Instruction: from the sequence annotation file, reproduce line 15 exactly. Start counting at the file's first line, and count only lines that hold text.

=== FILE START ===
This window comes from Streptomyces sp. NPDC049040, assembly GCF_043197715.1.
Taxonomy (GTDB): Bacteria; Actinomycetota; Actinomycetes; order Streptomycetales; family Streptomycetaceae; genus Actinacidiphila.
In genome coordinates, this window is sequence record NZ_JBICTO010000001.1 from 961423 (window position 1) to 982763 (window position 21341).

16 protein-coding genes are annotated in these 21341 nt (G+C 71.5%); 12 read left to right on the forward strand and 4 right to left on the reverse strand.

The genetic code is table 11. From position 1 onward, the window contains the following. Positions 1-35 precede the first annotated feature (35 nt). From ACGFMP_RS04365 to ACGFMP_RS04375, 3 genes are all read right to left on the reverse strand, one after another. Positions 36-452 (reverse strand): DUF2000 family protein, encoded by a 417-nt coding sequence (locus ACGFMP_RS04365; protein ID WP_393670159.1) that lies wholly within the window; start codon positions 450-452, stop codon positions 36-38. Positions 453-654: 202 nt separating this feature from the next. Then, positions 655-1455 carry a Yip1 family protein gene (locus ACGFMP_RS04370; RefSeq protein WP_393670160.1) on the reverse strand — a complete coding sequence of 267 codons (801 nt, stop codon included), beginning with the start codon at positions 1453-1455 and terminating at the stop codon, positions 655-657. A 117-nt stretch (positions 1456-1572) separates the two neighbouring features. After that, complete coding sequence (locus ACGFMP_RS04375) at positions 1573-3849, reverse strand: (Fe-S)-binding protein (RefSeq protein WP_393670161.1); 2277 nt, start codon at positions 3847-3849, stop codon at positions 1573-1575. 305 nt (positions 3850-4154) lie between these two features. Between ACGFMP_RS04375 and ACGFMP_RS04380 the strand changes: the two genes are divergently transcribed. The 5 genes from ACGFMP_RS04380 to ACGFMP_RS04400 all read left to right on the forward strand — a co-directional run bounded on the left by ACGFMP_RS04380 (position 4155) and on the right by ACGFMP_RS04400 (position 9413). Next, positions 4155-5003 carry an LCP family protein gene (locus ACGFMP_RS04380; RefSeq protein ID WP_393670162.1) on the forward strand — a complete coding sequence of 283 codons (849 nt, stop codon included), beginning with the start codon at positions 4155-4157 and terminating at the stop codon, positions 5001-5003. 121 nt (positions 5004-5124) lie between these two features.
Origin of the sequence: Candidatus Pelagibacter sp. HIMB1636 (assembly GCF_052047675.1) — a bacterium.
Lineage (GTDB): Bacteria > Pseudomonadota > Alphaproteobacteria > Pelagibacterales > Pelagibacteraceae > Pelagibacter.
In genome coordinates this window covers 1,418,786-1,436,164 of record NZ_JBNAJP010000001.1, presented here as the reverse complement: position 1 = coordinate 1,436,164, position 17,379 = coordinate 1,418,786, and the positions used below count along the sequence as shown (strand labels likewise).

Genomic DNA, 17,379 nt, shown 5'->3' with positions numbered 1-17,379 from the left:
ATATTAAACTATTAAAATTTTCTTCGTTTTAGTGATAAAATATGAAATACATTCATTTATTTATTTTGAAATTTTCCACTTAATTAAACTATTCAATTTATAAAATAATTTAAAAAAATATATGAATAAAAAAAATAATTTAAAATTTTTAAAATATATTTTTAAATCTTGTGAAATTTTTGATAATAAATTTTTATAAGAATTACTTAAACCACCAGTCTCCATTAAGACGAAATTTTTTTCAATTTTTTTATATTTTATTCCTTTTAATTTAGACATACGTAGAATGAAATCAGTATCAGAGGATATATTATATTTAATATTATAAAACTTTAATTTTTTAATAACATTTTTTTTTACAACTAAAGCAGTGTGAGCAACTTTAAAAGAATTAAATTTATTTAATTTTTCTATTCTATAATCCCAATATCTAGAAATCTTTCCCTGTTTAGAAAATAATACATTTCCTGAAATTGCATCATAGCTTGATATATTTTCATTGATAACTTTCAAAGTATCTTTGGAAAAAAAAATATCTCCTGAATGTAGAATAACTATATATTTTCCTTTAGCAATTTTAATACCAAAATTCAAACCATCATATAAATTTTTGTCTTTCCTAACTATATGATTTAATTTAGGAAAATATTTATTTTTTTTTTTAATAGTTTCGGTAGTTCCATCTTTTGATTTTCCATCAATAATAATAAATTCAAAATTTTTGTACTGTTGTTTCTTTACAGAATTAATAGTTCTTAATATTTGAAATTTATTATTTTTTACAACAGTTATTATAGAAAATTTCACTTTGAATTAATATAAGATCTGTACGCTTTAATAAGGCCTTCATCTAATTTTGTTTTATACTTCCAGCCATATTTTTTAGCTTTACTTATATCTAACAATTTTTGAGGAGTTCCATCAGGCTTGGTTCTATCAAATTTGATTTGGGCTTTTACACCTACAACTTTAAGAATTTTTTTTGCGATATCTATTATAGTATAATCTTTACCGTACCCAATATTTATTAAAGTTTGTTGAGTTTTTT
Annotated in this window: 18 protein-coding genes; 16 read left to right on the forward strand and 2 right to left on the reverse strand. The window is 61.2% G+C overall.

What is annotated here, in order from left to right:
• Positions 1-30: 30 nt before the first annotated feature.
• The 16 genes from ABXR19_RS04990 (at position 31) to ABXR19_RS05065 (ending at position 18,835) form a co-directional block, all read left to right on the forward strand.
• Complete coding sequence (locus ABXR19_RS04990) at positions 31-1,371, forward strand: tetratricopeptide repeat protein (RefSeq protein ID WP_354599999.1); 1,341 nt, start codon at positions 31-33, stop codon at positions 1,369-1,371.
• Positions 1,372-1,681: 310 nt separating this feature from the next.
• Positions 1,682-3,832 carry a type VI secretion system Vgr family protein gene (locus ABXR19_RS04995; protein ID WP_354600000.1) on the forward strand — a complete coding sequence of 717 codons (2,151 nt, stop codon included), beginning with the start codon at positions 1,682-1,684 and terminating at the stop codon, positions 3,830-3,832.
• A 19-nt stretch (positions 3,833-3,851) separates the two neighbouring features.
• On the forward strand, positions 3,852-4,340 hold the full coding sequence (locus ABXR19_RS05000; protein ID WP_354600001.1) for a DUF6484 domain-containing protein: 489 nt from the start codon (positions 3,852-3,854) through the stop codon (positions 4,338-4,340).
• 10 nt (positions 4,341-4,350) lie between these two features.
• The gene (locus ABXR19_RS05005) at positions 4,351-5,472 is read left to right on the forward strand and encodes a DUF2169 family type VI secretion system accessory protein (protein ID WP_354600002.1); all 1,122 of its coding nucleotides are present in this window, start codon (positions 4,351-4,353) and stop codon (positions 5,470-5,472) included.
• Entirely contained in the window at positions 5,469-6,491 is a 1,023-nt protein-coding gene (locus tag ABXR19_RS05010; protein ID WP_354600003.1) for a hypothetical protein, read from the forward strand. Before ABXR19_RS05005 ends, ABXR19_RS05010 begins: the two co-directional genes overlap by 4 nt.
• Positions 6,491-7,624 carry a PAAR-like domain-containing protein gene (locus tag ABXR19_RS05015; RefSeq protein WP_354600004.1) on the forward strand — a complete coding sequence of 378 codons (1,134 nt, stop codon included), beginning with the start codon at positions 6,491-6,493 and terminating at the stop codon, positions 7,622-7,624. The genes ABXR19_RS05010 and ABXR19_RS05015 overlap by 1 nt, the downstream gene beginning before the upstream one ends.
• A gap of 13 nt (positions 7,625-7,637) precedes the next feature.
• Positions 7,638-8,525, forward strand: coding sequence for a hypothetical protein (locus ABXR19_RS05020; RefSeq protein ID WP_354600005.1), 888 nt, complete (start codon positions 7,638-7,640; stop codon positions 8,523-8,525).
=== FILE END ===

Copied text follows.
• Complete coding sequence (locus ABXR19_RS04990) at positions 31-1,371, forward strand: tetratricopeptide repeat protein (RefSeq protein ID WP_354599999.1); 1,341 nt, start codon at positions 31-33, stop codon at positions 1,369-1,371.